Rick Wash and I published a paper at the USENIX Hot Topics in Security Workshop in August 2006 titled “Incentive-Centered Design for Information Security“. From the abstract:
Humans are “smart components” in a system, but cannot be directly programmed to perform; rather, their autonomy must be respected as a design constraint and incentives provided to induce desired behavior. Sometimes these incentives are properly aligned, and the humans don’t represent a vulnerability. But often, a misalignment of incentives causes a weakness in the system that can be exploited by clever attackers. Incentive-centered design tools help us understand these problems, and provide design principles to alleviate them. We describe incentive-centered design and some tools it provides. We provide a number of examples of security problems for which incentive- centered design might be helpful. We elaborate with a general screening model that offers strong design principles for a class of security problems.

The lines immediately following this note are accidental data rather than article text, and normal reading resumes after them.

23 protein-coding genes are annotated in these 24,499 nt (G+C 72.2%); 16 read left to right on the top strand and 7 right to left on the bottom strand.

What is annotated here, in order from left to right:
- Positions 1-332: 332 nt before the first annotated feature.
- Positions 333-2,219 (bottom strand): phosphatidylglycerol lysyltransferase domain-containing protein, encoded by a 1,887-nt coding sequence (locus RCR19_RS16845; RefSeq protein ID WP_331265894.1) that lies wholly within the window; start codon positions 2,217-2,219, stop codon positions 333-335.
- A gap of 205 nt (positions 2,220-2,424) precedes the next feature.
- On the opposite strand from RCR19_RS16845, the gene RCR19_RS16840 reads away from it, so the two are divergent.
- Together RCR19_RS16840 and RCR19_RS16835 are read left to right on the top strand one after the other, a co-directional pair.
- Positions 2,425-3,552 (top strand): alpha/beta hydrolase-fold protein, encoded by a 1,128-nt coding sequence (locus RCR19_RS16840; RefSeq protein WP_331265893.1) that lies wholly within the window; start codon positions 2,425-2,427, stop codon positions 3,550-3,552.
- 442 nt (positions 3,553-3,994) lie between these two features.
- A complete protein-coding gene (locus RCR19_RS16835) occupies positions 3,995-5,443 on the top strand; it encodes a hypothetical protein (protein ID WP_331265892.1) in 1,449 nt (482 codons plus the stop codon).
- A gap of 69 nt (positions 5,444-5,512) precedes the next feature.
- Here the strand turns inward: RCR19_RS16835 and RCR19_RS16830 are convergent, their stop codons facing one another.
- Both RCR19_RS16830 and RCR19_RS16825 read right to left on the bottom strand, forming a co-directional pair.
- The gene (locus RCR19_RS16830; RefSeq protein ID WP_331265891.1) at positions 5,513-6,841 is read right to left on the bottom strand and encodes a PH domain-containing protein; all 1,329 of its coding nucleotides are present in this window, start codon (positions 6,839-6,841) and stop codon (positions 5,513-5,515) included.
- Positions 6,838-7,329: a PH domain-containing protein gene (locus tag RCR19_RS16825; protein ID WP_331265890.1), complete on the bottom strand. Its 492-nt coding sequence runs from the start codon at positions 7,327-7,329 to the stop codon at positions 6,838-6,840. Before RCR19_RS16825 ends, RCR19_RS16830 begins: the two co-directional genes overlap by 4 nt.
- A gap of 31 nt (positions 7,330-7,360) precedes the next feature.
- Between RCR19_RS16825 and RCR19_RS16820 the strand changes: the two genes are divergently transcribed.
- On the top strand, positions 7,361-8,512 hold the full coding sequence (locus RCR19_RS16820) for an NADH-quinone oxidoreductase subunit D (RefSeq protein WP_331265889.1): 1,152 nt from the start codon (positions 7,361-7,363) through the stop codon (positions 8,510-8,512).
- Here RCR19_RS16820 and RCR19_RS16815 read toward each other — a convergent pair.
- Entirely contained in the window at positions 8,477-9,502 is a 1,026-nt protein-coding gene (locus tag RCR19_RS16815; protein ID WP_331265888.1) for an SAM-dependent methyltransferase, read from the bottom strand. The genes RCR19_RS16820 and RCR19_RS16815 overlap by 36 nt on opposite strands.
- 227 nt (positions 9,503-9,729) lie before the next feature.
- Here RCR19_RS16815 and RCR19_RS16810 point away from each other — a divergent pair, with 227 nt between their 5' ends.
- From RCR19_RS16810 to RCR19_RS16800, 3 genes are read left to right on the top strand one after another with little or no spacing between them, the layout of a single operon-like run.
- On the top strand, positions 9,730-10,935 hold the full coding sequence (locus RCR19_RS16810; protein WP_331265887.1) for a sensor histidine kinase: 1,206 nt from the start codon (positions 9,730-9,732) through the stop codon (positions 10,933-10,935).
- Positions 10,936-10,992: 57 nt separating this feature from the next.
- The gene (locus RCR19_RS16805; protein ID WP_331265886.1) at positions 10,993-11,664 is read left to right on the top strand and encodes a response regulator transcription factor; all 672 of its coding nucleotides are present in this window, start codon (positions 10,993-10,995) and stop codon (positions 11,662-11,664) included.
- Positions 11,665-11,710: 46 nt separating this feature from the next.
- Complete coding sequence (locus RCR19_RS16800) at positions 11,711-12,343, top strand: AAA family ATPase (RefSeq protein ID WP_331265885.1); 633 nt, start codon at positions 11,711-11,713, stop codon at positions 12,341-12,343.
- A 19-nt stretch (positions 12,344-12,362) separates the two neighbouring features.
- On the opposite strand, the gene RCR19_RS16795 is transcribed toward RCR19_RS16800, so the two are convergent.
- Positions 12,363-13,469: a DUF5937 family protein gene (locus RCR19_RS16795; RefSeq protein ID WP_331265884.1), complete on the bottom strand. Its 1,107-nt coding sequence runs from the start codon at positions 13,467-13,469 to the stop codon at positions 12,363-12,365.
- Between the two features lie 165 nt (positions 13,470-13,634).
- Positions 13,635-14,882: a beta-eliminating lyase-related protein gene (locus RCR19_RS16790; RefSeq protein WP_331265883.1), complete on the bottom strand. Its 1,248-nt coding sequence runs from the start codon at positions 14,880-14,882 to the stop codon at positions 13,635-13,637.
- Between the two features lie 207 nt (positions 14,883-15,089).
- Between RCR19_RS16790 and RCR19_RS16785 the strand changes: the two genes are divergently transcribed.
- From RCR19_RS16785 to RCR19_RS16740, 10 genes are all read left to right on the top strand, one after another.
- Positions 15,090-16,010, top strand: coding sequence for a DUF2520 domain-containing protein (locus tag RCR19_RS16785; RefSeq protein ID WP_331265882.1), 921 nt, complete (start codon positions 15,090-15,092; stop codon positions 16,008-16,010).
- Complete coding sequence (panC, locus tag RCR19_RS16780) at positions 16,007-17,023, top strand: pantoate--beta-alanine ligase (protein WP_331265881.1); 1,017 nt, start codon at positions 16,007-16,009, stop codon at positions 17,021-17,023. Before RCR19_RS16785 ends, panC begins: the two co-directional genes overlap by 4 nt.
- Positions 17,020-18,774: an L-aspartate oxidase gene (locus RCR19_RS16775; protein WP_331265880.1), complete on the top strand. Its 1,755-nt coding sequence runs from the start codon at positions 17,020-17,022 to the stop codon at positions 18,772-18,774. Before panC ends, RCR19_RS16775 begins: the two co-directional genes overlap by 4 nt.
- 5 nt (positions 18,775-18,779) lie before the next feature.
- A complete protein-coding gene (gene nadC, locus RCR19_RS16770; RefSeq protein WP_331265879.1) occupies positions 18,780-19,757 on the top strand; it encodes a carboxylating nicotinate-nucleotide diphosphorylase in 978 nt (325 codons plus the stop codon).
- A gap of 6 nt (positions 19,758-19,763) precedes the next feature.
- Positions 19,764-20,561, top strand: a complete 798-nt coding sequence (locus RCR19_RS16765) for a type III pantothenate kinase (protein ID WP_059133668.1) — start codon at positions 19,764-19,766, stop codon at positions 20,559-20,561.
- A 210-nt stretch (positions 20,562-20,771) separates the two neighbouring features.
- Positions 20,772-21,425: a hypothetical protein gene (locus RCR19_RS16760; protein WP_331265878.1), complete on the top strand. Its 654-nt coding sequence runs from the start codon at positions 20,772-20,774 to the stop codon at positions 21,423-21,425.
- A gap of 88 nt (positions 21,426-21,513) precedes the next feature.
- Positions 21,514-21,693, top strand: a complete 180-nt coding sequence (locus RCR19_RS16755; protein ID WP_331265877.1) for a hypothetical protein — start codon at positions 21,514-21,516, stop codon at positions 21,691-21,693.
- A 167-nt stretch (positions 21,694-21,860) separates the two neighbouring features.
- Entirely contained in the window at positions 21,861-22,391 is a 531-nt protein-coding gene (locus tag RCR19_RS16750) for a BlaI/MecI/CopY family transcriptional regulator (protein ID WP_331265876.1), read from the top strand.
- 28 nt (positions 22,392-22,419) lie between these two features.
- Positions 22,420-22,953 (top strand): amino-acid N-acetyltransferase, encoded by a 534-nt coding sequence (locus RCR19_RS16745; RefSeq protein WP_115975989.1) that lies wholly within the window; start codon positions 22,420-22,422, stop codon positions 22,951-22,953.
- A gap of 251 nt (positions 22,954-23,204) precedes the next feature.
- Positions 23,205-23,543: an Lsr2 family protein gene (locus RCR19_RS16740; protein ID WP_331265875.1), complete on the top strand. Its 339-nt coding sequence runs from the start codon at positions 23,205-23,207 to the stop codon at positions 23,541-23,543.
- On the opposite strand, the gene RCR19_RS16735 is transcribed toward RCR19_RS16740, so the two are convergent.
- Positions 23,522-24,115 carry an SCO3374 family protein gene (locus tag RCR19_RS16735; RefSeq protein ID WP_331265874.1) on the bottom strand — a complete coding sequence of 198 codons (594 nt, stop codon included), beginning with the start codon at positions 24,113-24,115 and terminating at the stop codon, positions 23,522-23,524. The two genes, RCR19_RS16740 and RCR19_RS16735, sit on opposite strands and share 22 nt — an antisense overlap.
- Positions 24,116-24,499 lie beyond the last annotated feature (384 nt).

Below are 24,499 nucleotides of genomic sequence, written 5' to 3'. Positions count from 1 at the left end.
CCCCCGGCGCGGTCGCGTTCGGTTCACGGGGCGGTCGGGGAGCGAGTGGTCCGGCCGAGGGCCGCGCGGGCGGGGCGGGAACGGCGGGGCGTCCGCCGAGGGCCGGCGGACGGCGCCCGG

I will start posting some short examples from this position paper concerning thoughts about the relevance of ICD to a variety of information security problems.